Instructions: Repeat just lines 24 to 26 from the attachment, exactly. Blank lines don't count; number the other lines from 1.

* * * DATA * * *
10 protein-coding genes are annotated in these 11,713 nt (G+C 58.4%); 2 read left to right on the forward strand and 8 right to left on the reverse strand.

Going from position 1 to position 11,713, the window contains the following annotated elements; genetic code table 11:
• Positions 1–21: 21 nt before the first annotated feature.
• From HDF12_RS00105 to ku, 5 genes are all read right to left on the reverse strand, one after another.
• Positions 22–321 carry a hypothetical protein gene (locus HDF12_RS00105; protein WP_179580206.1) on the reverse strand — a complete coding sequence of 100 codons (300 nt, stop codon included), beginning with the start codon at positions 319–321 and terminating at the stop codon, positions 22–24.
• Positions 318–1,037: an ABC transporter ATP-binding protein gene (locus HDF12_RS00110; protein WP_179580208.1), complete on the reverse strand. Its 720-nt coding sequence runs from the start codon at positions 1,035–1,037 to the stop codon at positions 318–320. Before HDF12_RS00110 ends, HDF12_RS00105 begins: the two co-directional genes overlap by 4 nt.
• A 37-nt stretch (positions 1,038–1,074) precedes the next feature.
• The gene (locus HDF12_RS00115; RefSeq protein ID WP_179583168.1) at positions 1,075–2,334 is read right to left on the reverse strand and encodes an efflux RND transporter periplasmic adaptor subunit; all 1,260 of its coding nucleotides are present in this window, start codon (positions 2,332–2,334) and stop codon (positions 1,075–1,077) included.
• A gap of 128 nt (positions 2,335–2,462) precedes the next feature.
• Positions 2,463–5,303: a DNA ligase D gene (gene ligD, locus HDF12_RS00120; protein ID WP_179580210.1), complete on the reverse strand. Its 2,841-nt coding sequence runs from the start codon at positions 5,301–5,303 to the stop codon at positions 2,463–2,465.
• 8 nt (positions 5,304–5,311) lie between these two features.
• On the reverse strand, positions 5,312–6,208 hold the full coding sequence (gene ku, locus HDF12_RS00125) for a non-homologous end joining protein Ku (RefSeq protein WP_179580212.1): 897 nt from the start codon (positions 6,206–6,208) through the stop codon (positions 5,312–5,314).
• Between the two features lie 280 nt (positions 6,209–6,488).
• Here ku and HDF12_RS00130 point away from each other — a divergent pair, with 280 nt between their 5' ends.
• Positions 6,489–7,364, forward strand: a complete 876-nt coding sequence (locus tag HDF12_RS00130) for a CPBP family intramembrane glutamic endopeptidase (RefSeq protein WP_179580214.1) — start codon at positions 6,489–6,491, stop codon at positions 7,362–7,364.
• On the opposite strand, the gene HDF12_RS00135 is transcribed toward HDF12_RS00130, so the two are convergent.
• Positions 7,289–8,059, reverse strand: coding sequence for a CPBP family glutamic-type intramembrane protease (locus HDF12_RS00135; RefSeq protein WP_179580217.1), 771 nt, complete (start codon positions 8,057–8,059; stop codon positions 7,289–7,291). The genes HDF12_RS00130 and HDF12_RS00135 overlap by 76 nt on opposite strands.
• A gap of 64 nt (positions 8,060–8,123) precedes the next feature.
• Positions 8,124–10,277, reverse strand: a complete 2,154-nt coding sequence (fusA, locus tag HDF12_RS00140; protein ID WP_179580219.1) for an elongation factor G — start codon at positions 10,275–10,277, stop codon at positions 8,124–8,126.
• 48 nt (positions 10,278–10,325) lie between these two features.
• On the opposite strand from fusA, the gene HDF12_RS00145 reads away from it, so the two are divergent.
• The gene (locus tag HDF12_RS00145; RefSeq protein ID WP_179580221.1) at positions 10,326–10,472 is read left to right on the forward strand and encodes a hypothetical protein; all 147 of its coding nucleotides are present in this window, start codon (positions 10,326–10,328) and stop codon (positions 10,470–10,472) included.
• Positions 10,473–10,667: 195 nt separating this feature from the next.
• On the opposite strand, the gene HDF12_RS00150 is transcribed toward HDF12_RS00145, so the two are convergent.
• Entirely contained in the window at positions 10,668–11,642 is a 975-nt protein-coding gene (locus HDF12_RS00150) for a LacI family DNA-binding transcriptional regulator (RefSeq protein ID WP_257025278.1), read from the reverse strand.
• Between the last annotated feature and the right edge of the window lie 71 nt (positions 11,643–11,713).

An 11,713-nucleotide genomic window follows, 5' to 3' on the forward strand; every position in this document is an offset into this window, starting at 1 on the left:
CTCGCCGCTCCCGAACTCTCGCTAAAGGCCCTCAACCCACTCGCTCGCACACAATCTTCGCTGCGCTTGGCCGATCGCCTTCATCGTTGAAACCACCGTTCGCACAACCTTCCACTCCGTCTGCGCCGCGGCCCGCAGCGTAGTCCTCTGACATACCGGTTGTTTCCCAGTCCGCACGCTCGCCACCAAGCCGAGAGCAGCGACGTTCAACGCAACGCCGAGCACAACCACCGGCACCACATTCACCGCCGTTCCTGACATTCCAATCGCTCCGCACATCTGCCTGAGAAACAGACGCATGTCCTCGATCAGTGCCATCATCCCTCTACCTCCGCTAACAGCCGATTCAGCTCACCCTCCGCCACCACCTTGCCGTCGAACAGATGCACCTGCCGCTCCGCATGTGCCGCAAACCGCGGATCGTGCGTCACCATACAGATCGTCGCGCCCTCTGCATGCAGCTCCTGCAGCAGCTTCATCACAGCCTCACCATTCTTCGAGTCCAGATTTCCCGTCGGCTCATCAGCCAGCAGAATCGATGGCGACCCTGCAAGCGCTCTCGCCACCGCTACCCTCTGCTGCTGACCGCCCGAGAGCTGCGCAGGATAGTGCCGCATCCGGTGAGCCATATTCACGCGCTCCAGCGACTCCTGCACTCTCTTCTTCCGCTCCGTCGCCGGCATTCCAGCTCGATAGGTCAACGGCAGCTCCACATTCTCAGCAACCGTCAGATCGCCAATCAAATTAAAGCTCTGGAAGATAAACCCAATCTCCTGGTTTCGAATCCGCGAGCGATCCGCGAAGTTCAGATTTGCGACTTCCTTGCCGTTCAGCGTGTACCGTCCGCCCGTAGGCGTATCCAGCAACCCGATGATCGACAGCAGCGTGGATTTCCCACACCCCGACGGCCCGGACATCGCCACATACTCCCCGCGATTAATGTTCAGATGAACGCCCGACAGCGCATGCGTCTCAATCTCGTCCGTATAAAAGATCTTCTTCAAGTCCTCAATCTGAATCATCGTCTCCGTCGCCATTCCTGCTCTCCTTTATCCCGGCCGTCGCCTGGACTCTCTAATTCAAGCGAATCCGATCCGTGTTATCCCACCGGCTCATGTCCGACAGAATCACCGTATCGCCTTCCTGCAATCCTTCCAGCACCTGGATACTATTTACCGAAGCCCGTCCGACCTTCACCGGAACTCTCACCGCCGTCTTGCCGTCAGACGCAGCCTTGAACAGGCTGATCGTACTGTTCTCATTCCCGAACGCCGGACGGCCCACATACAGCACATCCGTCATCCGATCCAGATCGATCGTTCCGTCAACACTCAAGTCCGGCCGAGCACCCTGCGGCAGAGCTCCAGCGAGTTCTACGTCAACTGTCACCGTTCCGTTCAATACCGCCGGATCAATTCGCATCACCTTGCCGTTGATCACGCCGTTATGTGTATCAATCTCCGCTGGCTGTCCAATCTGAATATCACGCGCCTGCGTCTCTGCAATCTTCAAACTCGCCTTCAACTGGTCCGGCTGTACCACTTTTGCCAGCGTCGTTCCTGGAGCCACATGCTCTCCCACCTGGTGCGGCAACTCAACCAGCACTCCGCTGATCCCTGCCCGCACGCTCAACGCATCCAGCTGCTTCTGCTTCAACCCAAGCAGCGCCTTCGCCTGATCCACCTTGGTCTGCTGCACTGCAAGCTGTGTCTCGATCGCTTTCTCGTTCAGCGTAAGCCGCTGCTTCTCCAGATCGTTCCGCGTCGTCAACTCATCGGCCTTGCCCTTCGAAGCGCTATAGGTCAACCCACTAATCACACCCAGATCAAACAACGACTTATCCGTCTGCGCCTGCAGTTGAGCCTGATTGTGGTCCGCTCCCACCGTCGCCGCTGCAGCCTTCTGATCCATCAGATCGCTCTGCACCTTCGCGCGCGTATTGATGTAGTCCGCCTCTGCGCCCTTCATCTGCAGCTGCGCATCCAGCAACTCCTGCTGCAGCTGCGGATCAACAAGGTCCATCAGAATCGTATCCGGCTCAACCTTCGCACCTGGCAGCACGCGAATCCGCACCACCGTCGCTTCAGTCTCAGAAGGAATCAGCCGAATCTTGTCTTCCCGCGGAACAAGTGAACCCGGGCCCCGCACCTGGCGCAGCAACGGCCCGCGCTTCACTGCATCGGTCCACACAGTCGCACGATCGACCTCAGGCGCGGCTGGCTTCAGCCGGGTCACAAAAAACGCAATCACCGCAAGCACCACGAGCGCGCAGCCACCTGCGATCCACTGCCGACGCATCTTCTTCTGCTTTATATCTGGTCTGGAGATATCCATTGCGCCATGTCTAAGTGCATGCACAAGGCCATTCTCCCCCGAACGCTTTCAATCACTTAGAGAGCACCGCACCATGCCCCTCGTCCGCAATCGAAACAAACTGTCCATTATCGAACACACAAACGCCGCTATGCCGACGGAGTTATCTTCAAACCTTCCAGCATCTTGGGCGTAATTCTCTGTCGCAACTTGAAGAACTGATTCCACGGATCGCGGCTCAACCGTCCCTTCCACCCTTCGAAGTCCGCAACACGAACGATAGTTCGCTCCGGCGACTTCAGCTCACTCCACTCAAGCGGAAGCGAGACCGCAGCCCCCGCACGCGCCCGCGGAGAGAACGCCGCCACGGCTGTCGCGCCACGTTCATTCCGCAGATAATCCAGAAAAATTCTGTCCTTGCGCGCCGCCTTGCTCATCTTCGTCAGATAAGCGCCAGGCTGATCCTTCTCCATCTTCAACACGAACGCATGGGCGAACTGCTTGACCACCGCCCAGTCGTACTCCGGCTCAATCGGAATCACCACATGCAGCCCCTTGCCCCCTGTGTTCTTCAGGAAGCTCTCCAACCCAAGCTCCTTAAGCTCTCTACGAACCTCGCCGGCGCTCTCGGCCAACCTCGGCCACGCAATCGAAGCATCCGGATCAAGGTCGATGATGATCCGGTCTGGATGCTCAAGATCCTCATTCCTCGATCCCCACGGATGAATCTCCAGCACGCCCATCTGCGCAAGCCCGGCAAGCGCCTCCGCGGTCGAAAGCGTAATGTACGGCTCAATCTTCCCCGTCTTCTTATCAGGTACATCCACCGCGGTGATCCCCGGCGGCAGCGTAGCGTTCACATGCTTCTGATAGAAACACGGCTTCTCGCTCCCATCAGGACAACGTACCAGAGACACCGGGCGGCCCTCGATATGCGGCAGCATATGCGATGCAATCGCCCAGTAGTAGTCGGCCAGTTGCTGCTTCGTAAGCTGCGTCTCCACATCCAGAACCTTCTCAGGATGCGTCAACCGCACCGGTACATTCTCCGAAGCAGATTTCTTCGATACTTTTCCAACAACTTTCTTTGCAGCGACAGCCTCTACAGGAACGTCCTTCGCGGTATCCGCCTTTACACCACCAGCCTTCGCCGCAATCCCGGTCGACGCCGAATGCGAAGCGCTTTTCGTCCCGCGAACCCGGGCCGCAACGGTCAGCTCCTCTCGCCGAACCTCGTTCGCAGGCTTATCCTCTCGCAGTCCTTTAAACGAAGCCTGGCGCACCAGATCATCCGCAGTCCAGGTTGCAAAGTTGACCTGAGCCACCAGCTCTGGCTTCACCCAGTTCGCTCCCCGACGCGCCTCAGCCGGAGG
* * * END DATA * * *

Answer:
• On the opposite strand, the gene HDF12_RS00150 is transcribed toward HDF12_RS00145, so the two are convergent.
• Entirely contained in the window at positions 10,668–11,642 is a 975-nt protein-coding gene (locus HDF12_RS00150) for a LacI family DNA-binding transcriptional regulator (RefSeq protein ID WP_257025278.1), read from the reverse strand.
• Between the last annotated feature and the right edge of the window lie 71 nt (positions 11,643–11,713).